Ramblings from the Cove...

June 2016

By Lars Gren

No doubt that some on hearing of this event would close the eyes, raise the eyebrows, or perhaps with forehead furrowed shake the head and utter "lugubrious" in utter distain at such, but not I. My reaction brought the thought, "How dear, kind and appreciative it was to celebrate a life in such a way."

That I was able to be there came about in a strange way. It was a day in which I had several things to do, one being not to my liking- that of seeing a dentist- and following I had made an appointment with our friend John Sanders who was to duplicate some of Elisabeth’s Gateway to Joy programs for me. John is a remarkable blind man who for years did the taping of conferences and lectures at Gordon Conwell Seminary. It was Elisabeth who once walked into his office/workspace and exclaimed, "John why don’t you have some lights on, it is so dark in here?" His reply was something to the effect of, "It’s all the same to me." He once said that the only thing he did not enjoy was Television.

The meeting took longer than I expected, which put me past the time to meet Lisa at the Seminary. She is a wonderful woman who we met, I guess in the early eighties, through my brother-in-law Tom Howard. That developed into a friendship that brought her into a secretarial relationship with Elisabeth who would dictate letters on tape and then send them to Lisa. She would type them and return them so that all Elisabeth had to do was to proof, add notes and sign them. Along with that, she and her sister Karen would come and help with special parties such as the Christmas sing gathering which was, if memory serves me, pretty much a standup affair. When Elisabeth was in convalescence from a fractured femur it was petite Lisa who more than once arrived with a basket or two about as large as she, containing the proper cloth, china and flatware, (never mind paper and plastic settings). It was served as near to how she would do it in her own home and always delicious, cheering up the rather depressing area.

Alas, on my late arrival I learned Lisa had left but I stayed to chat with Semme, who also works at the Seminary and she expected Lisa to return in a short while and true to her word she did. Then I found out the rest of the story. When I failed to show up in time and my phone call message had not come through (for the phone system was down) she had left to join her sister Karen and four others at the cemetery for a planned luncheon celebration of Karen’s 50th birthday. Lisa had hoped to have invited me to join them. I offered my apologies to which her quick reply was, "It is not finished. If you go now you’ll see them they were just starting their dessert, chocolate cake and vanilla ice cream."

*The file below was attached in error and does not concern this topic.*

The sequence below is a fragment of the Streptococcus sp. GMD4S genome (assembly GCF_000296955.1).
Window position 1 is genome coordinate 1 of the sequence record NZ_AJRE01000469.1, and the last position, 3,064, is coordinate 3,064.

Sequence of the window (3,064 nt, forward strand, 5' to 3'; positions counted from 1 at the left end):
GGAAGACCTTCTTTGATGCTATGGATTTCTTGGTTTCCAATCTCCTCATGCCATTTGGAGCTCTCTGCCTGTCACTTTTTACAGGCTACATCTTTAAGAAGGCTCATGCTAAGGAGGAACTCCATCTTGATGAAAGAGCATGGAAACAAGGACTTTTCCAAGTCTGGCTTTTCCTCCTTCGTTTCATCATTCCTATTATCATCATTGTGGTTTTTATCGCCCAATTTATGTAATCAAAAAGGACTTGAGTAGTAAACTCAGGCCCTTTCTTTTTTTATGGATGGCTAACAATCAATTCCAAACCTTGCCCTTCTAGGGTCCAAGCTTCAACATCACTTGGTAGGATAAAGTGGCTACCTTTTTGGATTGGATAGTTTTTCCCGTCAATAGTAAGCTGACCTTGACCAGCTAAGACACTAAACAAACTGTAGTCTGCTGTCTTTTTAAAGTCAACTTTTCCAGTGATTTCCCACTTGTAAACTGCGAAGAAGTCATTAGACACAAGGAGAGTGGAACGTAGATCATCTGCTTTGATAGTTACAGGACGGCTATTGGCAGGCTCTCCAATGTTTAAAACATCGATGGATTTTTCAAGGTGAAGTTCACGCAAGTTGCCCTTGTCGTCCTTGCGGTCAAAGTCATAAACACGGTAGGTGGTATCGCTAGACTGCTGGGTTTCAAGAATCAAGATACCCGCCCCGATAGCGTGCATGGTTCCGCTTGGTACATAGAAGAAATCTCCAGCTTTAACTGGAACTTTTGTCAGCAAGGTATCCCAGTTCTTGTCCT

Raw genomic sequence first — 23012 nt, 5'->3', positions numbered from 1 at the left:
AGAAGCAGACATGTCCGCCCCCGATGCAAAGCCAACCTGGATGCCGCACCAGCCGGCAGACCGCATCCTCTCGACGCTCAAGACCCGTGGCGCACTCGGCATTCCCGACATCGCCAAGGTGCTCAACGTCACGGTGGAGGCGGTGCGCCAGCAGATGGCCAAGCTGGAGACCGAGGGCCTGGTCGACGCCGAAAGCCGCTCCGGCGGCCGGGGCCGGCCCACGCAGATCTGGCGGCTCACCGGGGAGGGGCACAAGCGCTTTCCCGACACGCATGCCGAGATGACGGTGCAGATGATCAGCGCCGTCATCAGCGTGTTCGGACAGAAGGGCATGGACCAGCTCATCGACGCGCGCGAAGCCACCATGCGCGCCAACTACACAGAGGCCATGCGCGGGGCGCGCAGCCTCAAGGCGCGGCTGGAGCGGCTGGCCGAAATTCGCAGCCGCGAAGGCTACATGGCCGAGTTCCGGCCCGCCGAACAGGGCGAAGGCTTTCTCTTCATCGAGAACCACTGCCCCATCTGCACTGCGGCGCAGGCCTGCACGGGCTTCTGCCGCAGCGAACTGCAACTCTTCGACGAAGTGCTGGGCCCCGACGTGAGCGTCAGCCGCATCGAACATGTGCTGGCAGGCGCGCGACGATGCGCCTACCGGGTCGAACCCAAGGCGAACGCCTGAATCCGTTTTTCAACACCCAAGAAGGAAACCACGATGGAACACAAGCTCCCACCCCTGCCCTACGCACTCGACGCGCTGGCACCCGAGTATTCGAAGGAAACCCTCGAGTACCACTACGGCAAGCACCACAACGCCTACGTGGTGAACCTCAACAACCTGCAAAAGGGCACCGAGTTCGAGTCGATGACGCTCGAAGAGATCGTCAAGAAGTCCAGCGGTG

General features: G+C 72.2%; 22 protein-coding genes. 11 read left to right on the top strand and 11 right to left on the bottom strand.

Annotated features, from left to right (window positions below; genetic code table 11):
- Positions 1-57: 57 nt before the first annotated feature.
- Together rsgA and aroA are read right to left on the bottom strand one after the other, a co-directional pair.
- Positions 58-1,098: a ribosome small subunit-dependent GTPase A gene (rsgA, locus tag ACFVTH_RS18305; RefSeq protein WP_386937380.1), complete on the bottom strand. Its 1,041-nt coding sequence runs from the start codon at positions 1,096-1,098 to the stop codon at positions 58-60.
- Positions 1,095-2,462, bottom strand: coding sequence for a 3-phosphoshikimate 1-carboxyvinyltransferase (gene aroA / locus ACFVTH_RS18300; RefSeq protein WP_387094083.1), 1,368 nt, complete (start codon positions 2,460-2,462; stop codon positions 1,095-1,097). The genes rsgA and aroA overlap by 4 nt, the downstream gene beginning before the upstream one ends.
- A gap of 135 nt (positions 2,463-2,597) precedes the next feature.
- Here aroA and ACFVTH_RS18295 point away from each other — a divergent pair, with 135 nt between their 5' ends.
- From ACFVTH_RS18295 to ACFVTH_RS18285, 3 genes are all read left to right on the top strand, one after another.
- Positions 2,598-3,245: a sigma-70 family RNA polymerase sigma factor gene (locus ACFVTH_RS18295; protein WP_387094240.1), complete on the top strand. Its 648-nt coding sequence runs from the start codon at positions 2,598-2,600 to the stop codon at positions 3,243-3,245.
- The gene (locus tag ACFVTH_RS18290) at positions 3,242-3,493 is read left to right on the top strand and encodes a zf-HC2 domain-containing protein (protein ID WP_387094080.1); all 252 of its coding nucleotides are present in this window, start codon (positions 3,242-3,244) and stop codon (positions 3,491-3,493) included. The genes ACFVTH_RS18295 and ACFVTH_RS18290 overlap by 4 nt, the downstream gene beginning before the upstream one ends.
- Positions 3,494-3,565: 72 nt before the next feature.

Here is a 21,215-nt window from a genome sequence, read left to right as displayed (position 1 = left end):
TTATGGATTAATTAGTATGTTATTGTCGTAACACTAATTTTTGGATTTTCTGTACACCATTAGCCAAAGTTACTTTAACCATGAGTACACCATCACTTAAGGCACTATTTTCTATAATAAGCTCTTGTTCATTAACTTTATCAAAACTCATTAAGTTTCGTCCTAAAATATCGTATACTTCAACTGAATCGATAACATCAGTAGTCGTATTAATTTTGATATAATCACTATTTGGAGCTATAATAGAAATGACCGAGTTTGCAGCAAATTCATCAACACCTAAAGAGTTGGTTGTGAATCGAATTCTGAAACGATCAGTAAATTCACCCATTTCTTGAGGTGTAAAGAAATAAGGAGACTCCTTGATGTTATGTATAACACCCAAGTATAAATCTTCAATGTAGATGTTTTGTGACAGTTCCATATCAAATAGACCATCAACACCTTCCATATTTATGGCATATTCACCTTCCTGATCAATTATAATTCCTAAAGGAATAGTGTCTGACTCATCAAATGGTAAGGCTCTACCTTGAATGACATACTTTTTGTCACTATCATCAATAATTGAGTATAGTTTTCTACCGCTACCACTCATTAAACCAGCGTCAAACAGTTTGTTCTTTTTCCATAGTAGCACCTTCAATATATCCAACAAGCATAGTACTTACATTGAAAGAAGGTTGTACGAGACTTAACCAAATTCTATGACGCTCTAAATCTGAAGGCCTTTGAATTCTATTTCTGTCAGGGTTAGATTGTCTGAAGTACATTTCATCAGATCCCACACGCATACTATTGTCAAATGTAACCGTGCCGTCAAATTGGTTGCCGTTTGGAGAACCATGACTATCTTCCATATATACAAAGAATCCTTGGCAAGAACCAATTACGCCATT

I bid both good-bye and hurried out, in fact a bit too much in a hurry for I made my left turn as a police car was coming around the curve causing her (in this case) to apply brakes "lightly." I did the wise thing and stopped right away in the road adjacent to her with my window down and said, "I’m sorry."

"Ok, but watch it before you pull out into the road."

"Yes, I’ll do that."

Another 10 minutes saw me going down the cemetery drive past the old military section and other graves from the early eighteen hundreds toward the very rear of the neatly kept place. As I turned left at the end of the entrance road I could see the table with proper table cloth, set with china and flatware, no shortcut paper plates and such, and four women plus Karen’s eight year old daughter, who early in life sat in Elisabeth’s lap at the Cove. All were smartly dressed and wearing similar classy straw hats.

As I walked towards them they came close to cheering me on, for not knowing anything other than that I was a no-show for lunch with Lisa, they hardly expected me. At last the end of this vignette. While enjoying my ham, chicken, veggie sort of Cobb salad I said to Karen, "What in the world ever made you have a sit down lunch in the cemetery?" Her answer was heartwarming.

"I asked myself what I would most like to do for my 50th birthday. My answer was to have lunch with Elisabeth Elliot and so, decided that that is what I would do." My response simply, "That’s great!" About to choke up I turned to my delicious chocolate cake with the dollop of vanilla ice cream and said, "Thank you for including us. A one-of-a-kind day!" A day for us all to remember, just a week prior to the anniversary of Elisabeth’s leaving us.

God bless y’all and, for now, that’s it from The Cove,




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